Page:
Twitter used to be a sort of surrogate newsroom/barroom where you could organize around ideas with people whose opinions you wanted to assess. Maybe you wouldn't agree with everybody, but that was part of the fun. But at some point Twitter narratives started to look the same. The crowd became predictable, and not in a good way. Too much of Twitter was cruel and petty and fake. Everything we know from experience about social publishing platforms—about any publishing platforms—is that they change. And it can be hard to track the interplay between design changes and behavioral ones. In other words, did Twitter change Twitter, or did we?
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But maybe there's a better question to ask first: Which Twitter did we lose?
Looking back, 2013 Twitter was basically a hangover to 2012 Twitter, when we could imagine leaving the platform some day but not anytime soon. Or maybe we're chasing the ghost of 2011 Twitter. It was a hectic feed then, a staticky mess of affiliate notifications, manual retweets, and Foursquare checkins. Remember 2010 Twitter? The year it seemed everyone had finally caved and signed up. The Arab Spring made people optimistic about the platform as a transformative force. Roger Ebert and Rob Delaney ruled. 2009 Twitter is a blur and the disjointedness of 2008 Twitter is hard to remember at this point. Before that, people weren't even having conversations on the platform. Not really.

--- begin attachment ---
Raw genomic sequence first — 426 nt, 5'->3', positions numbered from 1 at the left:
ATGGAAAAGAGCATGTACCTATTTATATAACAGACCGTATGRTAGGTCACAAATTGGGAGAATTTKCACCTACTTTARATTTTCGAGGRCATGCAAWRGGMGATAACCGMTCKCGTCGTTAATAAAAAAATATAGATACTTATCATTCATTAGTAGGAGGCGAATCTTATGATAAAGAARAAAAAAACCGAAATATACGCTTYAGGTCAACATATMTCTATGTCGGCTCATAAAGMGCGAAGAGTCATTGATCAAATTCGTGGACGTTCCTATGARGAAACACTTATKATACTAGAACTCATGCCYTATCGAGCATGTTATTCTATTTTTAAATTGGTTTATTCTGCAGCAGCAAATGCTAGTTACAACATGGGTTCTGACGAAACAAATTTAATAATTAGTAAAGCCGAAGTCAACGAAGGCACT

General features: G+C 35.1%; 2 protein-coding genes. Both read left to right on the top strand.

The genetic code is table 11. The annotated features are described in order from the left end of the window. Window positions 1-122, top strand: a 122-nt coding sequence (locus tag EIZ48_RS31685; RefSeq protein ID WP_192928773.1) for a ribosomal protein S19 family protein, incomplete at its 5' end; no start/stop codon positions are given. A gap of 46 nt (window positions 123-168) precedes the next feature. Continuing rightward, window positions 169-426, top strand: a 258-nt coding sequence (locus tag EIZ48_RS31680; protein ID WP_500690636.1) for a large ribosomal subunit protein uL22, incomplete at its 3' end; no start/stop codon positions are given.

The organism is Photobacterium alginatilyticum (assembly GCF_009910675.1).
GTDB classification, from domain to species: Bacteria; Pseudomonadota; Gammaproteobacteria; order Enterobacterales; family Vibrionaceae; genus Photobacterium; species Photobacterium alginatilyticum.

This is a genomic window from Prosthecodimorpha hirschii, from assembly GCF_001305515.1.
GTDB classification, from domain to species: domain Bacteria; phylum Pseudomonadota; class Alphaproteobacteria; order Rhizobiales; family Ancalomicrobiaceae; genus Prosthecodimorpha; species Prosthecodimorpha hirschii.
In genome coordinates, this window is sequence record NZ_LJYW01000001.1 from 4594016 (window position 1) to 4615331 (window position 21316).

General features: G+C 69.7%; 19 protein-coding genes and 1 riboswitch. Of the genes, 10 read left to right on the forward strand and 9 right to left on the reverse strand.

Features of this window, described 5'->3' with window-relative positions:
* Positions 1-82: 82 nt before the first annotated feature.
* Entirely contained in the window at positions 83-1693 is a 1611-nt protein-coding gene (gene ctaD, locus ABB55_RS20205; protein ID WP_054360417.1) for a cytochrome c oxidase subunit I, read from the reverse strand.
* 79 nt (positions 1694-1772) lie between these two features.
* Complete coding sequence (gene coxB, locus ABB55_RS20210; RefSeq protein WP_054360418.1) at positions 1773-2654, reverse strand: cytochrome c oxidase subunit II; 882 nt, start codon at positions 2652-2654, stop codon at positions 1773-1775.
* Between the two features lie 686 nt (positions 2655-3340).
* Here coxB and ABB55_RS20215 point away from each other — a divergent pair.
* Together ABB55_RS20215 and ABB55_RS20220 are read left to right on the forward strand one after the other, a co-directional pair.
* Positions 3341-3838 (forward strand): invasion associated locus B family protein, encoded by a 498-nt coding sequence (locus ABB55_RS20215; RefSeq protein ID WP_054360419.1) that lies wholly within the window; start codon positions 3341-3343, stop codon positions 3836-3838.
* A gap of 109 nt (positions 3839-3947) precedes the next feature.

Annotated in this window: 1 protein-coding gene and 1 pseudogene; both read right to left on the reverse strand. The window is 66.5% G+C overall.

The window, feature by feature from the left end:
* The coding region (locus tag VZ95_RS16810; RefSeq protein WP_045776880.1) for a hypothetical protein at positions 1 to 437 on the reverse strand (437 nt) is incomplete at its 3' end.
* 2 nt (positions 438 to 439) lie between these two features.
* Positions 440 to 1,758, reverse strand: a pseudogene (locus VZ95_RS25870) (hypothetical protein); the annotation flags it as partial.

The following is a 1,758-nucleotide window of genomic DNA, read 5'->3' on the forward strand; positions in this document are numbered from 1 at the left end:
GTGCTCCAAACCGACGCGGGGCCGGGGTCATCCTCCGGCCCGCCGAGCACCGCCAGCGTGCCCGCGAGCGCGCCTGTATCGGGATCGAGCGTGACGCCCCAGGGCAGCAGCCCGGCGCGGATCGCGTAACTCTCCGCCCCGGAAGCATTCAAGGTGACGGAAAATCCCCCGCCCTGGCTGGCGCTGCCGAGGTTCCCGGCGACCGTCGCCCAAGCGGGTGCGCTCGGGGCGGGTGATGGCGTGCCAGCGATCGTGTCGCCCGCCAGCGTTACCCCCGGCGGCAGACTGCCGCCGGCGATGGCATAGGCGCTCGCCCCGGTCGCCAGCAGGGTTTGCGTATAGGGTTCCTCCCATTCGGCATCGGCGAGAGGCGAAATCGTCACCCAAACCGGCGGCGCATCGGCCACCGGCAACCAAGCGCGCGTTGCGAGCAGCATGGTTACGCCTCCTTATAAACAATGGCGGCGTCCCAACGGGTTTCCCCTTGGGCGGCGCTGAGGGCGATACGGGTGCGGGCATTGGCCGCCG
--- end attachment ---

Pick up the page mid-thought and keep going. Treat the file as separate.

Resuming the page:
It's funny that we delineate Twitter eras by the year, or that we even can, because the platform is so fixated on the "right now." Describing Twitter by year can feel like counting raindrops in the ocean.
Besides, the Twitter worth talking about transcends all those other Twitters. When it was good—when it is good—Twitter created an environment characterized by respect and jokes so funny you wanted to show the person sitting next to you in real life. Not agreeing could be productive, and could happen without devolving into histrionics. The positive feedback loop of faves and interactions didn't hurt, either.
As such, the idea that Twitter's 140-character format precludes it from being a place for depth has always been a red herring. But there are legitimate questions about how the format can scale. Sometimes it helps to picture Twitter as a network of overlapping concentric circles—made bigger by retweets, modified tweets, interactions, faving, hate-faving, subtweeting, snarking, trolling, etc., etc., until they get so big and the network gets so crowded that you can't see the circles themselves anymore.
For a long time, we would’ve told people that if they weren't having a good time on Twitter, they weren't following the right people. This was code for you haven’t found the right network yet. And there are still great accounts on the platform, even great networks, but many of them are becoming more fragmented than ever—even as Twitter has changed functionalities in ways that seem designed to prompt interactions and conversations. Maybe this was inevitable. Fragmentation is a fundamental part of how people interact with information online; it's how we socialize offline, too.